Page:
Upward and Downward Bias When Measuring Inequality of Opportunity

33 Pages Posted: 2 Apr 2018

See all articles by Paolo Brunori

Paolo Brunori

University of Bari - Faculty of Economics

Vito Peragine

Università di Bari

Laura Serlenga

Università degli Studi di Bari; Institute for the Study of Labor (IZA)

Multiple version iconThere are 2 versions of this paper

Abstract

Estimates of the level of inequality of opportunity have traditionally been interpreted as lower bounds due to the downward bias resulting from the partial observability of circumstances that affect individual outcome. We show that such estimates may also suffer from upward bias as a consequence of sampling variance. The magnitude of the latter distortion depends on both the empirical strategy used and the observed sample. We suggest that, although neglected in empirical contributions, the upward bias may be significant and challenge the interpretation of inequality of opportunity estimates as lower bounds. We propose a simple criterion to select the best specification that balances the two sources of bias.Our method is based on cross-validation and can easily be implemented with survey data.To show how this method can improve the reliability of inequality of opportunity measurement, we provide an empirical illustration based on income data from 31 European countries. Our evidence shows that estimates of inequality of opportunity are sensitive to model selection. Alternative specifications lead to significant differences in the absolute level of inequality of opportunity and to the re-ranking of a number of countries. This confirms the need for an objective criterion to select the best econometric model when measuring inequality of opportunity.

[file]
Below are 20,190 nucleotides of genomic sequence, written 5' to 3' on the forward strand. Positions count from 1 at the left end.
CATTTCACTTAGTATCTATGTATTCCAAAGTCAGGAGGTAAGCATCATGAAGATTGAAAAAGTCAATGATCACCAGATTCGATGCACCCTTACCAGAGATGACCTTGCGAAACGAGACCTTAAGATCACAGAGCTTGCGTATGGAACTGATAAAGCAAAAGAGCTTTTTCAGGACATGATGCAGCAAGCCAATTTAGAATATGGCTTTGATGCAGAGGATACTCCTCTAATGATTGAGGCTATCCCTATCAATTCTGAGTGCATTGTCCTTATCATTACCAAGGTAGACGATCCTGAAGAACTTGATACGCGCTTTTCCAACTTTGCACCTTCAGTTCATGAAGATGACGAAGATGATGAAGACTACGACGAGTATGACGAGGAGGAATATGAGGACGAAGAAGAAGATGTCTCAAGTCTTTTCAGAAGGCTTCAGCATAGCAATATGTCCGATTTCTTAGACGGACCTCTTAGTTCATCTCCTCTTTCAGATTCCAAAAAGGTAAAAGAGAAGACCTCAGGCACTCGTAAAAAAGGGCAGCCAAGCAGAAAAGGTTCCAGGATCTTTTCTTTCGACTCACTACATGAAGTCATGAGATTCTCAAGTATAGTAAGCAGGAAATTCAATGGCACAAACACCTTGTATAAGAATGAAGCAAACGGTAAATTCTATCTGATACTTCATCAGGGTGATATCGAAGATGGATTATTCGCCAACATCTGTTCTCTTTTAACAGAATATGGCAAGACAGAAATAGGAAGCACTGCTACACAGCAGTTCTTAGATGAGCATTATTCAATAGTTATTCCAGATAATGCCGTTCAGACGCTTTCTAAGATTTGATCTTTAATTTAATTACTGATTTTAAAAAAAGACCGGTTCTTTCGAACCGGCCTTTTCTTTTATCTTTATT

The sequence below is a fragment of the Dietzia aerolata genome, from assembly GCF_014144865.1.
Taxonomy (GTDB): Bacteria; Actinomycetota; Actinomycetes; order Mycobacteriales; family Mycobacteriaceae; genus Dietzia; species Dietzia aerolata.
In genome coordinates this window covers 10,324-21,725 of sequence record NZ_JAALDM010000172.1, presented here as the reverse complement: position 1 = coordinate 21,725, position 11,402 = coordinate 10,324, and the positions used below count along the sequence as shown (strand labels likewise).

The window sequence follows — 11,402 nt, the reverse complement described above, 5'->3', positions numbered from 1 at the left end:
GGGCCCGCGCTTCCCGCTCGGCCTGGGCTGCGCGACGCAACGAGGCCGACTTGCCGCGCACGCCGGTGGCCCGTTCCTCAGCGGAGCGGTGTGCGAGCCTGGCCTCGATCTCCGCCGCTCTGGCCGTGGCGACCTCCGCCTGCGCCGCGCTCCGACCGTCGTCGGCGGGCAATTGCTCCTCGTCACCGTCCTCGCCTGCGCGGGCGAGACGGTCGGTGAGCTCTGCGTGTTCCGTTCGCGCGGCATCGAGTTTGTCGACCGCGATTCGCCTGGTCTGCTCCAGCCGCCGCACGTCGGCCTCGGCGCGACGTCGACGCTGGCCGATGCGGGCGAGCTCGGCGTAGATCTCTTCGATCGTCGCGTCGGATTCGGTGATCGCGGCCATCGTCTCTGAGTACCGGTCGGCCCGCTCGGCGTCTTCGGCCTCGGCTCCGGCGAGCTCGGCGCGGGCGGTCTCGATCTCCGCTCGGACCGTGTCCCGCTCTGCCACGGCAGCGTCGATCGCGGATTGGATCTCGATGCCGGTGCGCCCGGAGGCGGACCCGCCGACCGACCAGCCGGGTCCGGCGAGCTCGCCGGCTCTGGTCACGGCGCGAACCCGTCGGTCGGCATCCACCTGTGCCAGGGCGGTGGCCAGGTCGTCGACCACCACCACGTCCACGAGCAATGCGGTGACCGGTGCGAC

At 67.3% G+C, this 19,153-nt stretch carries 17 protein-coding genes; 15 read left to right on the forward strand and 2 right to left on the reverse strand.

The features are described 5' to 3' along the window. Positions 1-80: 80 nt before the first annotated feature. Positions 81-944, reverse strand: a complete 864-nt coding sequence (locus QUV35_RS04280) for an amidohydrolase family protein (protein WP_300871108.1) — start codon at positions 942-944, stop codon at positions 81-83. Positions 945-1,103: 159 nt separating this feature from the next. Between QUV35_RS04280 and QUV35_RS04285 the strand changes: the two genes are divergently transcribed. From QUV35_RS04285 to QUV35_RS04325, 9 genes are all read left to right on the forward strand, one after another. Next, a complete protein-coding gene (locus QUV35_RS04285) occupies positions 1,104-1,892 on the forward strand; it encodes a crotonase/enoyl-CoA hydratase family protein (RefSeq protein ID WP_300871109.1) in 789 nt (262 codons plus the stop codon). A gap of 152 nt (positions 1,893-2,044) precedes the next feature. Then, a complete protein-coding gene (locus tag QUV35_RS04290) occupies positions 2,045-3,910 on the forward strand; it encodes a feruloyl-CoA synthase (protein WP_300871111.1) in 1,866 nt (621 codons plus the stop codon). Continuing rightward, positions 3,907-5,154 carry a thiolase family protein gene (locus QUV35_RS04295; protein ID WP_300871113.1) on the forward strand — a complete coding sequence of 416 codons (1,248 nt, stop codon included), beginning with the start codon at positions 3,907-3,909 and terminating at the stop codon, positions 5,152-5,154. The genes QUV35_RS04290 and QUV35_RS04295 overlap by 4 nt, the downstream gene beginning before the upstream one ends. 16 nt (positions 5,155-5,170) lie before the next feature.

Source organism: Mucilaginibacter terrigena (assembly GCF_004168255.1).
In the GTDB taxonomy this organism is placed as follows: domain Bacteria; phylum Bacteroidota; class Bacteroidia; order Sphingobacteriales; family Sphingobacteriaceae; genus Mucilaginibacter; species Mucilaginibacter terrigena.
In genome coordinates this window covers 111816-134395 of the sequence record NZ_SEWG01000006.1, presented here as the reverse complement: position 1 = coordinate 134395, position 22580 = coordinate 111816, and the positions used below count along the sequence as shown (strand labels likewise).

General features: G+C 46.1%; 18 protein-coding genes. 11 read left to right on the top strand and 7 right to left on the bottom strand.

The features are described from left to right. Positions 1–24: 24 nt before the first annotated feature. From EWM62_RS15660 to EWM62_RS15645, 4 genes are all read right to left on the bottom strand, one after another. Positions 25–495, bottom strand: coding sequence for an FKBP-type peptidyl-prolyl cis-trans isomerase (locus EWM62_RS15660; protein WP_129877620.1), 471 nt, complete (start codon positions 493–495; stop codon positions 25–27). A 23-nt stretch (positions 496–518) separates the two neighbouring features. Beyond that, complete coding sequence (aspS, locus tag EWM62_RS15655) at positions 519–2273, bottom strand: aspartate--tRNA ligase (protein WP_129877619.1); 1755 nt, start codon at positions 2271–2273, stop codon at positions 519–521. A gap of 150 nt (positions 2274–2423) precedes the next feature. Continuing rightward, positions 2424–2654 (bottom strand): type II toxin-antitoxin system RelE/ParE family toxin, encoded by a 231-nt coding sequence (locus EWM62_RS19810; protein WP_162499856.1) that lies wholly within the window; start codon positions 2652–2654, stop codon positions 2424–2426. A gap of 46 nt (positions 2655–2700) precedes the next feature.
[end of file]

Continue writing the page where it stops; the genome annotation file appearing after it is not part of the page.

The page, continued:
Keywords: inequality of opportunity, model selection, cross-validation, variance-bias trade-off

JEL Classification: C52, D3, D63

Suggested Citation

Brunori, Paolo and Peragine, Vitorocco and Serlenga, Laura, Upward and Downward Bias When Measuring Inequality of Opportunity. IZA Discussion Paper No. 11405. Available at SSRN: https://ssrn.com/abstract=3153369

Paolo Brunori (Contact Author)

University of Bari - Faculty of Economics ( email )

Piazza Cesare Battisti 1
Bari, Taranto 70121
Italy

Vitorocco Peragine

Università di Bari ( email )

Piazza Cesare Battisti 1
Bari, Taranto 70121
Italy

Laura Serlenga

Università degli Studi di Bari ( email )

Piazza Umberto I
Bari, 70121
Italy

Institute for the Study of Labor (IZA) ( email )

P.O. Box 7240
Bonn, D-53072
Germany

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